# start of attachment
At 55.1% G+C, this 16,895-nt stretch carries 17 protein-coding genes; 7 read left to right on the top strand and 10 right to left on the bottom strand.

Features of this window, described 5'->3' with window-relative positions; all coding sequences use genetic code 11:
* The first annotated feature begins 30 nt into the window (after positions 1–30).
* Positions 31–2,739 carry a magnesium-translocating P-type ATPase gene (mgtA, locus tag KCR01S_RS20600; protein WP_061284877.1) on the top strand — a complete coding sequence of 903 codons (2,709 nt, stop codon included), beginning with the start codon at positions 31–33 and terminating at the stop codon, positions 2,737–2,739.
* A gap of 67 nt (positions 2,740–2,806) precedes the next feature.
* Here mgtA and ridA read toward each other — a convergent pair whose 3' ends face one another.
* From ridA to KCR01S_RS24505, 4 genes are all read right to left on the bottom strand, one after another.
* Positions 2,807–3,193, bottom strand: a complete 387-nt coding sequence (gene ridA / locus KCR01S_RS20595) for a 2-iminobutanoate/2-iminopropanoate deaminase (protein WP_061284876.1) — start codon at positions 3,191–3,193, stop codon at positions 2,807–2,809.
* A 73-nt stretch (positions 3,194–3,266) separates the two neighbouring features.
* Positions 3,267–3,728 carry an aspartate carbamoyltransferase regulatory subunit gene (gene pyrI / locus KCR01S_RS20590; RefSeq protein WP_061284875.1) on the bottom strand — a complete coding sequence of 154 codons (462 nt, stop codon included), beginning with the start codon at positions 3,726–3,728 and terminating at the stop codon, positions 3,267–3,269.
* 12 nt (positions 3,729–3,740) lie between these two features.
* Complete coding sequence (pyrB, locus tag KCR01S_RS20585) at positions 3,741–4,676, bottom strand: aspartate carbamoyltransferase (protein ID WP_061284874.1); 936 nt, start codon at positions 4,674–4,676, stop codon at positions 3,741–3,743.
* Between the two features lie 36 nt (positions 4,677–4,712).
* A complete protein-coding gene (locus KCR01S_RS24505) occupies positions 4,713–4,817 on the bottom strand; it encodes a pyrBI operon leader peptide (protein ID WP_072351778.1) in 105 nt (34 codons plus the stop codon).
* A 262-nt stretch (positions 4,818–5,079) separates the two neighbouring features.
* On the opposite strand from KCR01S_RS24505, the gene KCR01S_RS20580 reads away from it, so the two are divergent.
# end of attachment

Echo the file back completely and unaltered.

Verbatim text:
At 55.1% G+C, this 16,895-nt stretch carries 17 protein-coding genes; 7 read left to right on the top strand and 10 right to left on the bottom strand.

Features of this window, described 5'->3' with window-relative positions; all coding sequences use genetic code 11:
* The first annotated feature begins 30 nt into the window (after positions 1–30).
* Positions 31–2,739 carry a magnesium-translocating P-type ATPase gene (mgtA, locus tag KCR01S_RS20600; protein WP_061284877.1) on the top strand — a complete coding sequence of 903 codons (2,709 nt, stop codon included), beginning with the start codon at positions 31–33 and terminating at the stop codon, positions 2,737–2,739.
* A gap of 67 nt (positions 2,740–2,806) precedes the next feature.
* Here mgtA and ridA read toward each other — a convergent pair whose 3' ends face one another.
* From ridA to KCR01S_RS24505, 4 genes are all read right to left on the bottom strand, one after another.
* Positions 2,807–3,193, bottom strand: a complete 387-nt coding sequence (gene ridA / locus KCR01S_RS20595) for a 2-iminobutanoate/2-iminopropanoate deaminase (protein WP_061284876.1) — start codon at positions 3,191–3,193, stop codon at positions 2,807–2,809.
* A 73-nt stretch (positions 3,194–3,266) separates the two neighbouring features.
* Positions 3,267–3,728 carry an aspartate carbamoyltransferase regulatory subunit gene (gene pyrI / locus KCR01S_RS20590; RefSeq protein WP_061284875.1) on the bottom strand — a complete coding sequence of 154 codons (462 nt, stop codon included), beginning with the start codon at positions 3,726–3,728 and terminating at the stop codon, positions 3,267–3,269.
* 12 nt (positions 3,729–3,740) lie between these two features.
* Complete coding sequence (pyrB, locus tag KCR01S_RS20585) at positions 3,741–4,676, bottom strand: aspartate carbamoyltransferase (protein ID WP_061284874.1); 936 nt, start codon at positions 4,674–4,676, stop codon at positions 3,741–3,743.
* Between the two features lie 36 nt (positions 4,677–4,712).
* A complete protein-coding gene (locus KCR01S_RS24505) occupies positions 4,713–4,817 on the bottom strand; it encodes a pyrBI operon leader peptide (protein ID WP_072351778.1) in 105 nt (34 codons plus the stop codon).
* A 262-nt stretch (positions 4,818–5,079) separates the two neighbouring features.
* On the opposite strand from KCR01S_RS24505, the gene KCR01S_RS20580 reads away from it, so the two are divergent.